DOI: http://dx.doi.org/10.18203/issn.2454-5929.ijohns20172102

A radiological study of anatomical variations in ostiomeatal complex in patients with chronic rhinosinusitis

Rajneesh ., Rahul S.

Abstract


Background: In ancient times the paranasal sinuses, without any anatomical differentiation, were thought to be a system of hollow spaces through which mucus produced by the brain was drained. Leonardo da Vinci in Milano in 1489 was the first to prepare and draw anatomical specimens of the paranasal sinuses; the drawings, however, only became accessible to scientific evaluation as late as 1901.

Methods: All adult patients (more than 20 years of age) attending the Outpatient department at ENT, diagnosed to have chronic rhinosinusitis, willing to undergoing Computed Tomographic evaluation were included in this study. Sample of 50 was selected using purposive sampling technique. All CT scans were obtained with GE Brightspeed scanner (16 slice MDCT scanner). Coronal sections were performed with the patients in prone position, with extended neck and the plane perpendicular to the infraorbitomeatal line.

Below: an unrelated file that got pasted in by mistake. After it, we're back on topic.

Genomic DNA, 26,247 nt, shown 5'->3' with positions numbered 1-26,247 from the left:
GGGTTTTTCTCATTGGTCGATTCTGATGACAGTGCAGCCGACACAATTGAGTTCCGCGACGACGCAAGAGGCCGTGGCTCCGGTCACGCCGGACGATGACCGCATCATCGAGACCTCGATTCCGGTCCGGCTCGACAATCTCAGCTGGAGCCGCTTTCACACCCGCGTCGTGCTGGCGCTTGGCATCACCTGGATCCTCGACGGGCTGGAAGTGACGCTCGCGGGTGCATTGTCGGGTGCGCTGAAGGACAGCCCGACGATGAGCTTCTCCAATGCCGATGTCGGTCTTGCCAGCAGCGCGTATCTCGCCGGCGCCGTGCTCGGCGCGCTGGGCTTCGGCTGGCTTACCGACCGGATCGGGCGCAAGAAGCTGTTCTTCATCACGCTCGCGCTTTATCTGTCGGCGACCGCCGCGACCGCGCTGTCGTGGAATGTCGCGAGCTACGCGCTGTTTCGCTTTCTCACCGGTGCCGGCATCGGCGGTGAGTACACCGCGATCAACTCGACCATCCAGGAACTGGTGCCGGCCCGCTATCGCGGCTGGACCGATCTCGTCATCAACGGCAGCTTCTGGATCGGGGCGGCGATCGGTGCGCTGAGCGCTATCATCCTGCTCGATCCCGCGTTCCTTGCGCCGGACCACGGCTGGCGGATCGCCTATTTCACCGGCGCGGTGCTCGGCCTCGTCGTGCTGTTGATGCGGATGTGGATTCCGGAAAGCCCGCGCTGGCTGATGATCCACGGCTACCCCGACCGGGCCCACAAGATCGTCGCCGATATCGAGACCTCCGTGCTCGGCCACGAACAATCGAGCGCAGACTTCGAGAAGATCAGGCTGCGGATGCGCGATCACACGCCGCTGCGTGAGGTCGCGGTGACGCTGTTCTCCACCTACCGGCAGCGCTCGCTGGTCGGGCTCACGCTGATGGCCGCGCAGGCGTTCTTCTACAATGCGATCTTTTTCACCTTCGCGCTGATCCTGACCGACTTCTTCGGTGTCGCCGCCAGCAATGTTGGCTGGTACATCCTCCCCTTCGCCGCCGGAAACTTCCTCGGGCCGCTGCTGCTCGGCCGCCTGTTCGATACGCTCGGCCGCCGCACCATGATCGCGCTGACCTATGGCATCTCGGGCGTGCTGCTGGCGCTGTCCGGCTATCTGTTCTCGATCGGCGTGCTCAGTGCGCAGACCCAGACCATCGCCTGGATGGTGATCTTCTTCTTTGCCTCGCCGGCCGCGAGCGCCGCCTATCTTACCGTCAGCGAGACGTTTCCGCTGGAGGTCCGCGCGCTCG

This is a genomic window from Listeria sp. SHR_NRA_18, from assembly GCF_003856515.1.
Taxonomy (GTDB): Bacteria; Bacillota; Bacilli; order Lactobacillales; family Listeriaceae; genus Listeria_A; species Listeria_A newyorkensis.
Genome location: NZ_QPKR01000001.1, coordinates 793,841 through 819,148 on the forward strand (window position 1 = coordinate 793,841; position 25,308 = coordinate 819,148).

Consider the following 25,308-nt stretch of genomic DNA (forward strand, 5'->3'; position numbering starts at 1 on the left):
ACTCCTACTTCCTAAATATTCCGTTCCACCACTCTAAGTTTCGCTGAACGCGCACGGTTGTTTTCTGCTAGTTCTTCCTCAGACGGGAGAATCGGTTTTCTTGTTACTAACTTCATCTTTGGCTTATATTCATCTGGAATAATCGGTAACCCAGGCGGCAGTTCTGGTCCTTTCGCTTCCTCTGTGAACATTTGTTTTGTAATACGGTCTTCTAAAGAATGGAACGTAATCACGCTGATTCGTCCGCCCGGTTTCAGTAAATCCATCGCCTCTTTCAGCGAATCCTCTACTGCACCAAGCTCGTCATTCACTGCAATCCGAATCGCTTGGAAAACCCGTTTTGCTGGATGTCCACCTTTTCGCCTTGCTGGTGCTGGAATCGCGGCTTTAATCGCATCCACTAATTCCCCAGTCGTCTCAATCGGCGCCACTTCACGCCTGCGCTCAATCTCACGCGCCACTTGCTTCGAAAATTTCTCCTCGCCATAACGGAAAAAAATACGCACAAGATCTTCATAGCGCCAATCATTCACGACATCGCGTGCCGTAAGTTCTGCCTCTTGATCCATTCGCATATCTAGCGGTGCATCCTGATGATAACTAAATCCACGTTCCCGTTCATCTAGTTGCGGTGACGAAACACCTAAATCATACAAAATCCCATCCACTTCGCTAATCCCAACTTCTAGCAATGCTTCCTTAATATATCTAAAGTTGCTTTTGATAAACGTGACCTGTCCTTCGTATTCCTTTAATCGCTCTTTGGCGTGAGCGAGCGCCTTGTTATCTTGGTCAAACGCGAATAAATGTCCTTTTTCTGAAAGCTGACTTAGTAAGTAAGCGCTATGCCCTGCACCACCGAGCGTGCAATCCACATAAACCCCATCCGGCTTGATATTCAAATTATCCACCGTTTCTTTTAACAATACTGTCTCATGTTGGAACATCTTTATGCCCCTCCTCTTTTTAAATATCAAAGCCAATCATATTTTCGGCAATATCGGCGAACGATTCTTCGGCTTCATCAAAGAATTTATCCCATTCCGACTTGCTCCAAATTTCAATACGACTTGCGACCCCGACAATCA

Results: Agger nasi was the most common variation seen in 72% cases followed by dwviated nasal septum in 66% patients. Other variations found were lateral attachment of uncinate process in 54%, uncinate attachment to skull base in 33%, concha bullosa in 32%, overpneumatized bulla ethmoidalis in 21%, medial attachment of unicinate process to middle turbinate in 13%, paradoxical bent middle turbinate in 11%, haller cell seen in 6%. 56% had type I frontoethmoidal cells, 29% had type II, and 15% had type III frontoethmoidal air cells.

Conclusions: The presence of anatomical variants does not indicate a predisposition to sinus pathology but these variations may predispose patients to increased risk of intraoperative complications. The surgeon must pay close attention to anatomical variants in the preoperative evaluation avoid possible complications and improve success of management strategies. 


Keywords


Chronic rhinosinusitis, Computed tomography, Anatomical variations

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